One summer morning, bright and early, the phone rang. It was my cousin, a radio show host. He was running a sketch on different places to visit over the holidays, with minor celebrities arguing the merits of one place or another. Having failed to land anyone recognisable to pitch for Cyprus, he asked me. So I answered the phone in my best Cypriot accent and pretended to be a ‘locally renowned’ bar owner from a coastal town. (We never decided on a specific town. And no one asked, which is just as well.) And then I pitched. Golden sand. Blue sea. The horizon’s still seam of water and sky. Sunsets melting into it. And then what people really want. Romance. Love. A glass of wine on a lonely beach table. An evening dress a-flow and an open shirt unbuttoned just enough. Meaningful gazes. Lastly, the money shot: ‘Leaving Cyprus will break your heart.’ And all of these familiar heteronormative signifiers worked due to the popular conception of Cyprus as the island of love, of Cyprus as Aphrodite’s island. This manufactured image is unavoidable today – the pictures of the goddess on souvenirs; the bars, restaurants and hotels bearing her name; and the Venus de Milo sculpture on the Cyprus Tourism Organisation’s logo above the slogan ‘Cyprus in your heart’. Yet the codes of mainstream romance the goddess embodies are far from how she was perceived in early modern times.
Arthur Golding’s influential translation of Ovid’s Metamorphoses, read to death by Shakespeare and his contemporaries, paints Cyprus as a place of lusts both unacceptable and violent. This is an exotic island where visitors were said to be sacrificed by pagan cults worshipping Aphrodite, and where a threatening climate of unchecked promiscuity bred children ‘voyd of grace’ (127, 128). The most famous of those children was Hermaphroditus, the intersex offspring of the goddess’s adulterous affair with Mars. Cyprus was a site of transgression, and Venus – to give her the Roman name by which she was then more commonly known – was the mythical embodiment of its transgressive propensity.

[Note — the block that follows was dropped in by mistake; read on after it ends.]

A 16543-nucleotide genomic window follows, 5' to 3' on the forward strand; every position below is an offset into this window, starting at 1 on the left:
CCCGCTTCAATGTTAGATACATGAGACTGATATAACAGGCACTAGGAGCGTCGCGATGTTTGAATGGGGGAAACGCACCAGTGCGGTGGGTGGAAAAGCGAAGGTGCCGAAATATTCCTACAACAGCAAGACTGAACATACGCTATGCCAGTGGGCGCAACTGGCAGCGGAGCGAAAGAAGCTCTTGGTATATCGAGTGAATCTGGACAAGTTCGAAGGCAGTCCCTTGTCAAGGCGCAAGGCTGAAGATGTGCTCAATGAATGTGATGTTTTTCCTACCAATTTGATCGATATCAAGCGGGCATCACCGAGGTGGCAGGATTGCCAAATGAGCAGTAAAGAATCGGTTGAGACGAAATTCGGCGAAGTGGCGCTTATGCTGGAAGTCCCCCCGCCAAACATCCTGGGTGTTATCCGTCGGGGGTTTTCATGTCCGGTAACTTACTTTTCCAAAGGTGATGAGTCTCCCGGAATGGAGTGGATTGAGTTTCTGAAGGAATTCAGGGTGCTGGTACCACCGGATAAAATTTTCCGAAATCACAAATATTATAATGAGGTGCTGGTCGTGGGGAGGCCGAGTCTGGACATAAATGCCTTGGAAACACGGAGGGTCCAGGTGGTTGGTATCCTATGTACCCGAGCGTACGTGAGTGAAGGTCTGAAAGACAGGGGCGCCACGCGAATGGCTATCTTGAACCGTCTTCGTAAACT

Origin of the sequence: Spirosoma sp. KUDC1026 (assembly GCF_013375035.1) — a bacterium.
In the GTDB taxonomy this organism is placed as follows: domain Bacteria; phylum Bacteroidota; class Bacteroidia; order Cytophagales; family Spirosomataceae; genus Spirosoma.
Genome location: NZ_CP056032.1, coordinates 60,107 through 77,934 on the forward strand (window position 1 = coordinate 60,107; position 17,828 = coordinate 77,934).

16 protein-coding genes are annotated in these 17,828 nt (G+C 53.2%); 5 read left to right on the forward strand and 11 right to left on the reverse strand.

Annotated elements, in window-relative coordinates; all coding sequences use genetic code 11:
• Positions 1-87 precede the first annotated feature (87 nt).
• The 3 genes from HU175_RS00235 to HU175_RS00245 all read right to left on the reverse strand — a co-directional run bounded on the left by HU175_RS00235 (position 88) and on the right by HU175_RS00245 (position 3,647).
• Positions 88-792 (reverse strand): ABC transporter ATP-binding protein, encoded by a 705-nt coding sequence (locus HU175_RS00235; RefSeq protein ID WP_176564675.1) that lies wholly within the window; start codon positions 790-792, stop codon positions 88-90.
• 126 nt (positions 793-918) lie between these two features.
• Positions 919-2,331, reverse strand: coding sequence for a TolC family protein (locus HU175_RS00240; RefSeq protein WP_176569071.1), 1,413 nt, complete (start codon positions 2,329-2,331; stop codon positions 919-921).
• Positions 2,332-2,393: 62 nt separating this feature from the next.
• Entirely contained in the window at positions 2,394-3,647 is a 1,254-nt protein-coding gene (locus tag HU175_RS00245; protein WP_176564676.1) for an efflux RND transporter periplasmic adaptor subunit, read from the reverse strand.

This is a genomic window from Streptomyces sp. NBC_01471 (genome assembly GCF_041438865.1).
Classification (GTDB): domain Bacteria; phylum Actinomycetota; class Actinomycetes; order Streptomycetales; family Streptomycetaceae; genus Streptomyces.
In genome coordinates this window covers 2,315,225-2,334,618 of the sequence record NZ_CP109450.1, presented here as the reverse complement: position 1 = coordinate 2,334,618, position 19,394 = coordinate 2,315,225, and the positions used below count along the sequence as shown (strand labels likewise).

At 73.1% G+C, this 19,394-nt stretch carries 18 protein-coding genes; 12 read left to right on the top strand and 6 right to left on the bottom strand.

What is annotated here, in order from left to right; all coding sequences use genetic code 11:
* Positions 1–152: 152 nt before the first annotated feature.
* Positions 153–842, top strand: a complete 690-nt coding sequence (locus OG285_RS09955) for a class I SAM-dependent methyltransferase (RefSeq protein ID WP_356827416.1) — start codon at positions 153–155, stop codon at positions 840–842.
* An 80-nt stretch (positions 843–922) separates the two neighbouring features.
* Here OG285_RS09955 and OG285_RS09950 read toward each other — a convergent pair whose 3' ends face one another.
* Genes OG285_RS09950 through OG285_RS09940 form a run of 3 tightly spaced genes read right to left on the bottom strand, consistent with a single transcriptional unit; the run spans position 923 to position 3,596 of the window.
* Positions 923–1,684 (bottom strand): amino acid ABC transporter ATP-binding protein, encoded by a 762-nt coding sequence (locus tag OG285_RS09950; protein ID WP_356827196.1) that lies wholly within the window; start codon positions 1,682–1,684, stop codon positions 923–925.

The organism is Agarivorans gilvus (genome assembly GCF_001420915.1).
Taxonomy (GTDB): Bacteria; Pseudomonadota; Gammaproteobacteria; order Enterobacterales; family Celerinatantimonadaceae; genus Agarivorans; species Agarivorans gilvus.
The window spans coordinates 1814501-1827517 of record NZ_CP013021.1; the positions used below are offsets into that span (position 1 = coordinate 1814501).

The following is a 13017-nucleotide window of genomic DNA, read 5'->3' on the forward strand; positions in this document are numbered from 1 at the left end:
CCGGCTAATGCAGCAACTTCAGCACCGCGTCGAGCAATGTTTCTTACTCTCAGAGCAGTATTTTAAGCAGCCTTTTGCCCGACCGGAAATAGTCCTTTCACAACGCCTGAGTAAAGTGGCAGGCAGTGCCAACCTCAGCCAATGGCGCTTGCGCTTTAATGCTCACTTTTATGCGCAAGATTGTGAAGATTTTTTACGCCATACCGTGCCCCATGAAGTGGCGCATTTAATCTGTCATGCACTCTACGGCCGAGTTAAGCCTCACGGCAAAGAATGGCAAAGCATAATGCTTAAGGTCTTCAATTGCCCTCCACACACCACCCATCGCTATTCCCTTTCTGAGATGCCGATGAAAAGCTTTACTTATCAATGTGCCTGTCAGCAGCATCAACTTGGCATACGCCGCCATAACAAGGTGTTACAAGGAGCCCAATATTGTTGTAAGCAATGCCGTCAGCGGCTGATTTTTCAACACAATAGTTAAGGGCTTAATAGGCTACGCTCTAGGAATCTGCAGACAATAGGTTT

Venus’s love affairs and the aggressive sexuality she inspired were common themes. In Venus and Adonis, Shakespeare imagines her at her lascivious best as she desperately tries to seduce Adonis: ‘Graze on my lips, and if those hills be dry, | Stray lower, where the pleasant fountains lie’ (ll. 233–4). Thomas Lodge, in a poem in Robert Allot’s poetry compendium England’s Parnassus, describes ‘Her louely locks her bosome hanging downe, | Those nets that first insnard the God of warre’ (356). An angry Claudio in Much Ado About Nothing wrongly accuses Hero of unfaithfulness, comparing her alleged waywardness to the ‘savage sensuality’ of Venus (4.1.58–60 (60)). England’s Parnassus has an entire section dedicated to the goddess in which John Harrington’s poem ‘Of Cyprus’ celebrates the island as ‘lustfull, (for dame Venus meete) [. . .] With wanton damsels walking in each street, | Inuiting men to pleasure and repast’ (353). Harrington’s ‘wanton damsels’ were likely inspired by the myth of pre-marriage prostitution, where, as Stephen Batman’s translation of Bartholomaeus’s De Proprietatibus Rerum puts it, fathers offered up their daughters ‘to such straungers as came into the Countrye, to bée by them deflowred’ (fol. 221v). Romance. Love. Meaningful gazes.
That’s not to say that conventional associations with beauty and romance were not present too, but, in a way less apparent to those who read about or visit Cyprus today, Venus invoked orgiastic excess and danger. On her journey from Near Eastern classical myth to the stage and page of the sixteenth and seventeenth century, she became a more complex, sensual and pornographic symbol. This was, after all, the goddess who breathed life into Pygmalion’s statue so that he could ravish her. As Marston put it in The Metamorphosis of Pygmalion’s Image, she was the ‘sacred Queene of sportiue dallying [. . .] Whose kingdome rests in wanton reuelling’ (1598a: 12). And these mythical narratives of licentiousness ran so deep they permeated everyday speech. Venus was also known as ‘Cypria’ and the adjective ‘Cyprian’ signified both the place and the supposed amorousness of its people.
So should you happen to be in Cyprus having a drink served to you by a locally-renowned bar owner on the golden-sanded beach of a coastal town, perhaps overlooking lovers swimming beneath the Rock of Aphrodite, where the story goes she was born from the foam of the sea, consider the difference between our perception of the goddess and her birth place and that of early modern Englanders. When thinking about Cyprus, Shakespeare’s pitch for visiting Venus’s isle might have ended with a very different kind of money shot to mine.
Allot, R. (ed.) (1600), Englands Parnassus: or, the choysest flowers of our moderne poets, London: for N. L[ing], C. B[urby] and T. H[ayes].
Bartholomaeus, A. (1582), Batman vppon Bartholome, his booke De proprietatibus rerum, trans. S. Batman, London: Thomas East.
Marston, J. (1598), The metamorphosis of Pigmalions image, London: Edmond Matts.
Ovid (1567), The. xv. bookes of P. Ouidius Naso, entytuled Metamorphosis, trans. A. Golding, London: William Seres.
Shakespeare, W. (2011), The Arden Shakespeare Complete Works, R. Proudfoot, A. Thompson and D. S. Kastan (eds.), London: Bloomsbury.